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It’d be easy to assume that a film titled A Beautiful Day in the Neighborhood would center on the late Fred Rogers, who sang those very words over and over again on his PBS show, Mister Rogers’ Neighborhood. However, that’s not exactly the case, according to director Marielle Heller.
“Mr. Rogers can’t be the lead of this movie,” Heller told The Hollywood Reporter on Sunday at a special screening of the film in lower Manhattan. “He doesn’t make a good protagonist of a movie, because he’s too far in his evolution. He makes a great antagonist.”
The protagonist to the film’s Mister Rogers (Tom Hanks) is Lloyd Vogel (Matthew Rhys), a character based on the real-life journalist Tom Junod, whose 1998 Esquire article “Can You Say…Hero?” inspired the movie.
Heller explained that Rogers was known for his ability to enact “catalytic change” in his friends and the people he came into contact with, which is what happens with Vogel over the course of A Beautiful Day in the Neighborhood.
It’s this relationship between Vogel and Rogers that guides the movie, rather than the cradle-to-grave formula that’s often used in biopics.
“[The film] is a reintroduction to the radical philosophy of kindness that Fred Rogers lived and preached,” said producer Peter Saraf. “It’s a reintroduction through a relationship with a grown-up, an adult — which, for me, was really the genius of it, because we think of him as only associated with children. But he had something to say to all of us.”
That sentiment was shared by nearly everyone on Sunday’s red carpet, with most citing parenthood as the formation of their relationship with Mister Rogers.
Heller described loving Mister Rogers’ Neighborhood as a child but quickly outgrowing it — something that, in doing research for the film, she learned Rogers knew would happen, “and he was okay with that” — and then later rediscovering the show as a parent.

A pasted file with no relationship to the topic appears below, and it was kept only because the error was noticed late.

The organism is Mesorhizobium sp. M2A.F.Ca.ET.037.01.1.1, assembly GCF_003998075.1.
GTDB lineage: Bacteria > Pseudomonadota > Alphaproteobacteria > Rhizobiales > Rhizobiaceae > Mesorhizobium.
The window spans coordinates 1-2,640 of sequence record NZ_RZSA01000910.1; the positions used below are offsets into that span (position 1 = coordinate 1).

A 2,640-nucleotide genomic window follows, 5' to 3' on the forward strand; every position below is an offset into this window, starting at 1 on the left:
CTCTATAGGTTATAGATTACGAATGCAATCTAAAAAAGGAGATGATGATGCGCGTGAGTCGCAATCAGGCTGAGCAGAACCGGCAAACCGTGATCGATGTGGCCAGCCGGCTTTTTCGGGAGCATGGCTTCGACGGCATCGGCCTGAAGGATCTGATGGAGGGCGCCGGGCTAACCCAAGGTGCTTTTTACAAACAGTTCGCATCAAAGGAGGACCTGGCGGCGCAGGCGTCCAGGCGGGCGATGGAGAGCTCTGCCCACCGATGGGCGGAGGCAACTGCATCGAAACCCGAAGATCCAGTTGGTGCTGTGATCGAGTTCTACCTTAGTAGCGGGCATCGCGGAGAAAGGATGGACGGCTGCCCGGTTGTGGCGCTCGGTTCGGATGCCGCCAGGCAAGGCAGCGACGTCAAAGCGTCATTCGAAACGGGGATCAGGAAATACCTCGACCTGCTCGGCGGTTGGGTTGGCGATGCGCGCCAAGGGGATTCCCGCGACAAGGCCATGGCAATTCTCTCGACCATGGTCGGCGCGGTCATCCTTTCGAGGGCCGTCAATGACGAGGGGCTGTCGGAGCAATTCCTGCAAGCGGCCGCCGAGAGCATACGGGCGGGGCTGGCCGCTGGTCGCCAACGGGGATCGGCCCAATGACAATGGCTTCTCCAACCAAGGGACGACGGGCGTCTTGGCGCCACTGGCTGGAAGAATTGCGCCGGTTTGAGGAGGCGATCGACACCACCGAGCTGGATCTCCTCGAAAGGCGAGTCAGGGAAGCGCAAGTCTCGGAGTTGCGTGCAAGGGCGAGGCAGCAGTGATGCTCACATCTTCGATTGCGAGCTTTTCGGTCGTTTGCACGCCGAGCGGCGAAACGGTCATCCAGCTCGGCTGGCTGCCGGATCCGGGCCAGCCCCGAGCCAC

Even the idea for the film’s screenplay was sparked not by writer Noah Harpster’s own experience with the PBS program but his toddler’s. After watching her “listen to Mister Rogers in a way that she never listened” to him, Harpster quickly got to work with fellow screenwriter Micah Fitzerman-Blue.
That was nearly 10 years ago.
Since then, in addition to rewriting parts of the film as they furthered their research, the duo had been working tirelessly to land Hanks. Fitzerman-Blue told THR that Hanks had previously passed on playing Rogers, and it wasn’t until Heller joined the project that he finally said yes.
“I said to him, ‘I don’t think it’s a biopic, and I don’t want to do an impersonation; I want you to get the essence of him right, and I think this is a character study that could really make an impact,'” Heller explained.
Everyone then turned their focus to research, which led to the development of a relationship with the Fred Rogers Center and the people who were close to Rogers, including his wife, Joanne.
“We were welcomed with open arms in Pittsburgh … we were so touched that we got to spend as many months as we did getting to know everybody and getting to know the neighborhood and Joanne,” Heller said. “And I think it infused everything we did in the movie.”
Junod himself worked with Rhys, and described sitting on a couch while the actor interviewed him. “Man, [Rhys] managed to put it up there without me even knowing he was doing it,” Junod told THR.
As someone who came to know the real Rogers very well, Junod hopes that moviegoers will recognize that they themselves can carry on his legacy of goodwill.
“Kindness is not just a quality; it’s something that you work at,” he said. “It’s something that’s attainable not just by Fred Rogers, who is like Superman to a lot of people, but he worked at it. And I think the movie really presents that, that kindness is something we can all do if we’re willing to take those risks to go there.”
While introducing the film to a packed theater on Sunday, Heller invoked Rogers’ wisdom after revealing that nearly everyone who has seen the film has told her they cried throughout it. “[Rogers] said, ‘People have said “Don’t cry” to each other for years and years, and all it has ever meant is “I’m too uncomfortable when you show me your feelings.” I’d rather have them say, “Go ahead and cry. I’m here to be with you.”‘ So I’m going to take my seat. I’m here to be with you.”
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